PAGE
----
From "mild to moderate" aortic stenosis to We're not letting you leave here until it is fixed".This pertains to my heart disease journey only - if you take time to read my profile you'll read that it is only one more step in my journey I call life.
My name is Kim and ever since my first echocardiogram a few years ago, I was always told my aortic stenosis was mild to moderate and the only medication was one to lower my cholesterol. I had known I had a heart murmur - that was first discovered in the early 1980's but no one ever told me what that meant as far as what it could lead to. Several years after that murmur was first discovered, during an appointment with my primary care doc, he heard that murmur of course and referred me on to a cardiologist and ordered my first echo - at which time my aortic stenosis was first discovered and I started the med. I didn't bother with any more follow-up like I probably should have - I had the med and really at that time no one impressed upon me how important follow-up was. Then on 12/10/13, I got what should have been a clear wake-up call about what aortic stenosis really meant to me and how necessary follow-up was. At that time I was working in a hospital in the business office department - I suddenly felt sort of queasy, warm and clammy. I stood up, thinking a brief walk, some fresh air and a drink of water might help but I never made it away from my desk. Instead I ended up taking a nose-dive and blacked-out for a few seconds. After a ride by ambulance to the ER followed by an overnight stay in the hospital, there was no definitive diagnosis except for dehydration - an echo was done in the hospital but found no change in my aortic stenosis as well as no med changes. And after a day off plus the weekend, I went back to work. I also have a serious eye condition that was causing a lot of problems when I should have been having my follow-up echo a year later in December of 2014 so again, there has been no follow-up of my aortic stenosis - until December of 2016 - when it became unavoidable. By the way, that serious eye condition - it led to my disability retirement in 2015.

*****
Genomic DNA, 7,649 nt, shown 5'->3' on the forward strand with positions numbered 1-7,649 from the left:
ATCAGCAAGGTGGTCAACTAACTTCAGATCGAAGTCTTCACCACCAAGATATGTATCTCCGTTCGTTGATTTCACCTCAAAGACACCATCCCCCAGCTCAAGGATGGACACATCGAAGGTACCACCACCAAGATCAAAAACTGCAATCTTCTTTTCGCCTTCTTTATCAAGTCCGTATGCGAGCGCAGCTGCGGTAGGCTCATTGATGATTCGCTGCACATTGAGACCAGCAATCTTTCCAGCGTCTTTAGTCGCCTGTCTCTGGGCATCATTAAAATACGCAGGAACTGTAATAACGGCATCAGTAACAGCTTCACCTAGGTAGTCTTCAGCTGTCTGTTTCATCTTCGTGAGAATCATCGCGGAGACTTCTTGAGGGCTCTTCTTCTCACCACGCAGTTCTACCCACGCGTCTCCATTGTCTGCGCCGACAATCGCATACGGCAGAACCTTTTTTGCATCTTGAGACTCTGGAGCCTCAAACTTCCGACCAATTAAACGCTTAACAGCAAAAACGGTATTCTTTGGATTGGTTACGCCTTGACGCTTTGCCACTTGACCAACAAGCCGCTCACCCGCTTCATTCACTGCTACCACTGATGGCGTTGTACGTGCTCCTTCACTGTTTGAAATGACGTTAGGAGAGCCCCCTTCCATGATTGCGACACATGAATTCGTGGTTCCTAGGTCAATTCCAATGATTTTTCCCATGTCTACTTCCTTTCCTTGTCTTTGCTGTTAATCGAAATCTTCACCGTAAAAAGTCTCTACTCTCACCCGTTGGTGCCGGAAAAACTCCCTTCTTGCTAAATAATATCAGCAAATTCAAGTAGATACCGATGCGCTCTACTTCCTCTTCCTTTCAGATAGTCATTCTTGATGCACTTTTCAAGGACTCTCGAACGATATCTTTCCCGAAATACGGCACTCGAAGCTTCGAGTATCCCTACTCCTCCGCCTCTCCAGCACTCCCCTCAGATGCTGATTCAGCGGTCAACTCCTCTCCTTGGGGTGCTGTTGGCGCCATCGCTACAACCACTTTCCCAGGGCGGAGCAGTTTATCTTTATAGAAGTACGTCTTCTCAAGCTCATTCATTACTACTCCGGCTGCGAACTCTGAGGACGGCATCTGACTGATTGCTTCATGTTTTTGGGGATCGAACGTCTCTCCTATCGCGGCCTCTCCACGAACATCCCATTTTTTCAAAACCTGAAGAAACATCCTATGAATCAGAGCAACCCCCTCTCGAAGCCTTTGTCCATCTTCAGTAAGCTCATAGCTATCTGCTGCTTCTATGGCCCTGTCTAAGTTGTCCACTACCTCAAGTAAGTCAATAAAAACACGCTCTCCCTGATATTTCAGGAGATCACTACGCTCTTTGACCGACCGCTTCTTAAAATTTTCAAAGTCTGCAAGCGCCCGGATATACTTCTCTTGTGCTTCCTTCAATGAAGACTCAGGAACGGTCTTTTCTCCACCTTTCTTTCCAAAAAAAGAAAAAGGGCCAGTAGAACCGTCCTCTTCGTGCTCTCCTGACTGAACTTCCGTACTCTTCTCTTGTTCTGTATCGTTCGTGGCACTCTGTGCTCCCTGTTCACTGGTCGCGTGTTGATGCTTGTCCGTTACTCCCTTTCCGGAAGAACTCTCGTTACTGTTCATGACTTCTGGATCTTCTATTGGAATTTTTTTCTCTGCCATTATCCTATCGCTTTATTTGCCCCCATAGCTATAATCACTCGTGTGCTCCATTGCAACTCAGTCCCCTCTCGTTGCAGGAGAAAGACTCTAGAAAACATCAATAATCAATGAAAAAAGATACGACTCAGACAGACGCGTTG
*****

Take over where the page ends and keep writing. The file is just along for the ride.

On December 15, 2016 I was out finishing up some Christmas shopping. Luckily I was at the check-out counter, just started to finish up taking care of my purchases when I suddenly became aware of a somewhat familiar feeling - except this time it was a cool and clammy feeling with the addition of not really being able to focus on what I was doing. Once again, my body took a nose-dive and the next thing I remember was one of the clerks talking to me while she propped me up in a sitting position. The other clerk behind the counter had called an ambulance. After some time in the ER, I was admitted to the hospital - NOT for an overnight stay as I first suspected. It turns out that my aortic stenosis which had been just mild to moderate had somehow escalated to what a doctor would tell me a couple days later - "We are not letting you leave until we fix this". "This" was my aortic valve which was replaced on 12/23/16. After 3 days in Critical Care and another day and a half in a regular room, I transferred to a Rehab Hospital after which I stayed with my sister for most of January. I was finally ready to move home on 1/31/17 where among other things, I am continuing with my Cardiac Rehab.